Many professionals and extension specialists combine the strategies outlined above as an integrated approach to preventing woodpecker damage. Many people readily apply hardware cloth on areas where they spot damage. Upon laying the hardware cloth, many people fix the damage as quickly as they can. Some start putting up both hardware cloth and visual deterrents. Here are the formulas for an effective integrated woodpecker control:
- Woodpeckers should be denied any contact with the damage zones.
- Insect controls, particularly wood-boring pests, must be managed immediately.
- Installation of visual deterrents must be completed.
- Proper installation of suet feeders should be done. Many put up suet feeders away from their homes in an effort to divert the birds’ attention and, sometimes, it’s effective in encouraging the birds to feed away from your home.
Applying damage control and repair is a must because your house is an important part of your life. Immediate correction measures to any damage caused by these birds would prevent the exacerbation of more damage by pests and even other birds.
Look at the trees killed by woodpeckers and insects; this should be enough to help you realize that ignoring them yields not-so-superficial damage. Here are the materials you should buy to control any damage caused by these birds.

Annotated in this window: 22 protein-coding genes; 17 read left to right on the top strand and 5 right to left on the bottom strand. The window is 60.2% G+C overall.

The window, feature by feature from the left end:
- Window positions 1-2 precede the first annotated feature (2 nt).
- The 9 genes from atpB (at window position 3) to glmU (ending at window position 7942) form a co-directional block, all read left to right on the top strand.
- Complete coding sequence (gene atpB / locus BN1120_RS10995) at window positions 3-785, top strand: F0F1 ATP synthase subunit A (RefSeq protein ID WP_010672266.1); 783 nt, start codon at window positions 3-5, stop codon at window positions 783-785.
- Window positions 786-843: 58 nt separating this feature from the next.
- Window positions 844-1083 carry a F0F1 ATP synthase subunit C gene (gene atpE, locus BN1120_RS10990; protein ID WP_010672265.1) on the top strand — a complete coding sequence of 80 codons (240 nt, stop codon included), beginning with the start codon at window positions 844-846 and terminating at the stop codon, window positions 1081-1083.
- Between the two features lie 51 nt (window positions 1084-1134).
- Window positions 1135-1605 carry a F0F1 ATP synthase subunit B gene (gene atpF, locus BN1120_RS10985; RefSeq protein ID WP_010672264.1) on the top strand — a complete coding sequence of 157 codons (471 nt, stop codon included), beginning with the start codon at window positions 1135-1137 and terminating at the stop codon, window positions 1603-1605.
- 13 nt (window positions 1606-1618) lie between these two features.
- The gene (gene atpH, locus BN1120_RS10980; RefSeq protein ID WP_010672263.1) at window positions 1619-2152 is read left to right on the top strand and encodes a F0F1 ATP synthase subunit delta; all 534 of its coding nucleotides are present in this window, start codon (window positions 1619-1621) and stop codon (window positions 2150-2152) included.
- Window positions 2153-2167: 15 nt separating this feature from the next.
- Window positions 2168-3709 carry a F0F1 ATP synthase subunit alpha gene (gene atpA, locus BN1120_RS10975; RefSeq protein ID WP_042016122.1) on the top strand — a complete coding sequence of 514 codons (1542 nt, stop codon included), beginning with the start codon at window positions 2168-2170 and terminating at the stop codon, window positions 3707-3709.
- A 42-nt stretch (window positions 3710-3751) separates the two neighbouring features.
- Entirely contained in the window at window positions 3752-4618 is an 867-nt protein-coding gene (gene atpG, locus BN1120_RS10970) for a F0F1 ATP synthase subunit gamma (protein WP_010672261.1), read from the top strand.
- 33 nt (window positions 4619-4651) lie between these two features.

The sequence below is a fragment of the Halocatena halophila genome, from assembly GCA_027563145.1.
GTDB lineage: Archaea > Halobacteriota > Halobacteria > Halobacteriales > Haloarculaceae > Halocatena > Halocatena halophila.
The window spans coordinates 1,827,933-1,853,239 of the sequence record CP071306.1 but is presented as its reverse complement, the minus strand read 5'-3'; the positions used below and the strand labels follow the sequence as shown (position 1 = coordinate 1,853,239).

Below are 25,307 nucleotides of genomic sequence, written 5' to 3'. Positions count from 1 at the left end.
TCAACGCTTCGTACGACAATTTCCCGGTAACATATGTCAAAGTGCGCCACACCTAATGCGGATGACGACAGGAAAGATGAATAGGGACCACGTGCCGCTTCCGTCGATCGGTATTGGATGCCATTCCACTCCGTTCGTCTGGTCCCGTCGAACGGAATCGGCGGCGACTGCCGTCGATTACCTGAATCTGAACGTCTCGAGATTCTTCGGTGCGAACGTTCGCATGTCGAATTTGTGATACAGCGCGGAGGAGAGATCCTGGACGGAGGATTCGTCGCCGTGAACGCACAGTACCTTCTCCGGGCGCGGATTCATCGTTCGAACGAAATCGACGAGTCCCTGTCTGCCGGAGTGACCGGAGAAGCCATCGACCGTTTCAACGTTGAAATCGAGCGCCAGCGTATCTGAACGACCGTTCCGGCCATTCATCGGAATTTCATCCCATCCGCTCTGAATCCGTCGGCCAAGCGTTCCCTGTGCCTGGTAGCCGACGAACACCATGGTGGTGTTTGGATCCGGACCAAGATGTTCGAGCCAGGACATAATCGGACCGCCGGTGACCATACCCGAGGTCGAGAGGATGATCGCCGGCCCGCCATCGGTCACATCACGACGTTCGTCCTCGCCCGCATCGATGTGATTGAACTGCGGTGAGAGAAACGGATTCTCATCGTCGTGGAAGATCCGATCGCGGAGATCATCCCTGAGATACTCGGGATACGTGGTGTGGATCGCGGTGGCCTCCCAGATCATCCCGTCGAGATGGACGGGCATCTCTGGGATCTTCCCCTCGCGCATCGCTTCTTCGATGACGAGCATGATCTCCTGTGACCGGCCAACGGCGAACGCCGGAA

- Aluminum Flashing – This is a quick fix for multiple woodpecker holes found on wood siding. Just tack some aluminum flashing sheets on problem areas by using small aluminum nails. You can also paint the sheet to match the color of your house.
- Wood Putty– This would require more time, but is a permanent solution to woodpecker damage. Allow the putty to dry safely by setting up netting to prevent woodpeckers from disturbing the putty as it hardens. You can apply some match color techniques on the putty when it’s dry.
- Polyurethane –This is a chemical that you can paint outside your house to ward off wood-boring insects. In turn, woodpeckers are more likely to ignore your house because they will see it as a waste of time.
Before you blow your top off and decide to storm out on your front door with a shotgun in hand, you must know that these creatures are protected by federal law. The woodpeckers are one of the species covered by the Migratory Bird Act of 1918.
The statute states that it’s illegal to hunt, pursue, kill, capture or sell migratory birds. This law also grants protection against any harm done on migratory bird parts such as eggs, feathers and nests, which means getting rid of these creatures is not as simple as hitting them with a broomstick and bringing them to a taxidermist.
If caught violating the act, you may be fined as much as $500. This means it would be yours and Mother Nature’s best interest to employ woodpecker control techniques that would only shoo away and not endanger the survival of the species. For more interesting article such as this, read how to teach a parrot to talk.